Here’s an exact quote:

“Lent for promotional use only. Any sale or unauthorized transfer is prohibited and void. Subject to return upon demand by owner. Acceptance of this record constitutes agreement to the above”

Mike (profile) says:

Re: Re: Research your story

I’d have to agree with Corey. I received promos all the time direct from the labels. Most of them have print saying they have the right to take the music back on demand (Or be prosecuted). Of coarse, they never ask for it back. But I do believe this was a part of the agreement I made with the label upon receiving it.

As was pointed out in the US decision, since this “agreement” is never stated — the label just sends CDs to you, you never “agreed” to anything — then it is fair to assume that ownership of the disc has been transferred to you.

Rose M. Welch says:

Re: Re: Research your story

Yes, it probably did say that and it’s great for your relationship that you agreed to do that… But American courts say that text on a disc isn’t binding.

What if it said, “Lent for promotional use only, at a rate of $5.00 per day. Any sale or unauthorized transfer is prohibited and void. Subject to return upon demand by owner. Acceptance of this record constitutes agreement to the above. Payment is due every fifteen days.”

Would you feel bound to that also?

Mike (profile) says:

Re: Research your story

I don’t know if this applies in this case, but in 1992-93 I worked at a radio station. When radio stations received records and CDs, they were technically “on loan” from the record company, and the company could ask for them back. They never did of course, but if this was the deal in his case, it does raise the question of who owns that particular CD.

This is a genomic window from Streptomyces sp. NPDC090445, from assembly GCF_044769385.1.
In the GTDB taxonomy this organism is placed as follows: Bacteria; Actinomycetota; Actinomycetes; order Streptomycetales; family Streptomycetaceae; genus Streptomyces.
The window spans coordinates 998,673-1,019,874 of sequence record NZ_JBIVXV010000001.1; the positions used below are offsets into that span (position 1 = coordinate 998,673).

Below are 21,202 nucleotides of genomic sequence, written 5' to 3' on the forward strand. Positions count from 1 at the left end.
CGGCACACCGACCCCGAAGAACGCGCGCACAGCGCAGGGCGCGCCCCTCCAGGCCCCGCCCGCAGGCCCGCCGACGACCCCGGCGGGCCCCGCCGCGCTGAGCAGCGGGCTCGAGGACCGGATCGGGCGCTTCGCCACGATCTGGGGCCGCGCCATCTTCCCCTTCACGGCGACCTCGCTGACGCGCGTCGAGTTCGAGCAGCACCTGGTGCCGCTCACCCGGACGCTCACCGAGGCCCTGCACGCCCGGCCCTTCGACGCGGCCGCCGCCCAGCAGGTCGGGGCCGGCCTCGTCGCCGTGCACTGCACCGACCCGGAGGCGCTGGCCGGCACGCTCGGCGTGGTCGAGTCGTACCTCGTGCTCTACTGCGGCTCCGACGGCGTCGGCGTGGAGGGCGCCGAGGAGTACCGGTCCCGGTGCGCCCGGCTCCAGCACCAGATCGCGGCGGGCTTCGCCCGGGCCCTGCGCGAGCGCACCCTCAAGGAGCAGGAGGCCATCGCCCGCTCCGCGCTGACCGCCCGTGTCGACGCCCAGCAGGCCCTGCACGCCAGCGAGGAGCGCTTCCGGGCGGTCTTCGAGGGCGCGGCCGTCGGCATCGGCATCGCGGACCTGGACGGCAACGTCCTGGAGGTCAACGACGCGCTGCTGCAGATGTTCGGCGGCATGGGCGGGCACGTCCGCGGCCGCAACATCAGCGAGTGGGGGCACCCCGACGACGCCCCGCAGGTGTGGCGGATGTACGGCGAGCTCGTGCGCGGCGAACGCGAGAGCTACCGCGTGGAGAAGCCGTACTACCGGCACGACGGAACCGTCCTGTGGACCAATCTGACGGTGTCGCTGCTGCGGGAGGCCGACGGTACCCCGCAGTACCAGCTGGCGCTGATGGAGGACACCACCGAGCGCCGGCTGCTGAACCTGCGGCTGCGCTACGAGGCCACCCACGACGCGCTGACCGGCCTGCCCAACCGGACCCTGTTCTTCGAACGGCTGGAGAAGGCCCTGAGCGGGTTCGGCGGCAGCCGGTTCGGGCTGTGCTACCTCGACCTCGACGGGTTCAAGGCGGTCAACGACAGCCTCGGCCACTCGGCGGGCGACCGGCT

Read the decision in the US case that we linked to. In it they address this question clearly.

Mike (profile) says:

Re: Re:

I also used to DJ and all I ever heard from others in the industry was that you’re not supposed to resell the promo albums you receive… I kinda thought it was common knowledge? Hell as Cory stated most of the ones I had had PROMO ONLY really big on the outside of the case.

The thing is, the copyright owner doesn’t get to set the law. Copyright is the law, and a record label isn’t allowed to change copyright law just by putting a stamp on the front of a CD.

Otherwise, think of where that leads. Eventually, all CDs will come stamped with “new” restrictions as per the record label.

Rose M. Welch says:

I think people are missing a point...

It is common knowlege among DJs that you’re not supposed to sell the promo disks that you receive from the companies, and I would thoroughly applaud them if they cut him off from all future promo CDs and issued a press release about his lack of integrity.

But they put his ass in jail. In America, it’s hard to get put in jail if you beat your wife and kids, or if you drink drunk and go the wrong friggin; way on the highway for miles and don’t notice the police behind you. Selling some CDs? WTF? I hope that country is happy with that use of funds.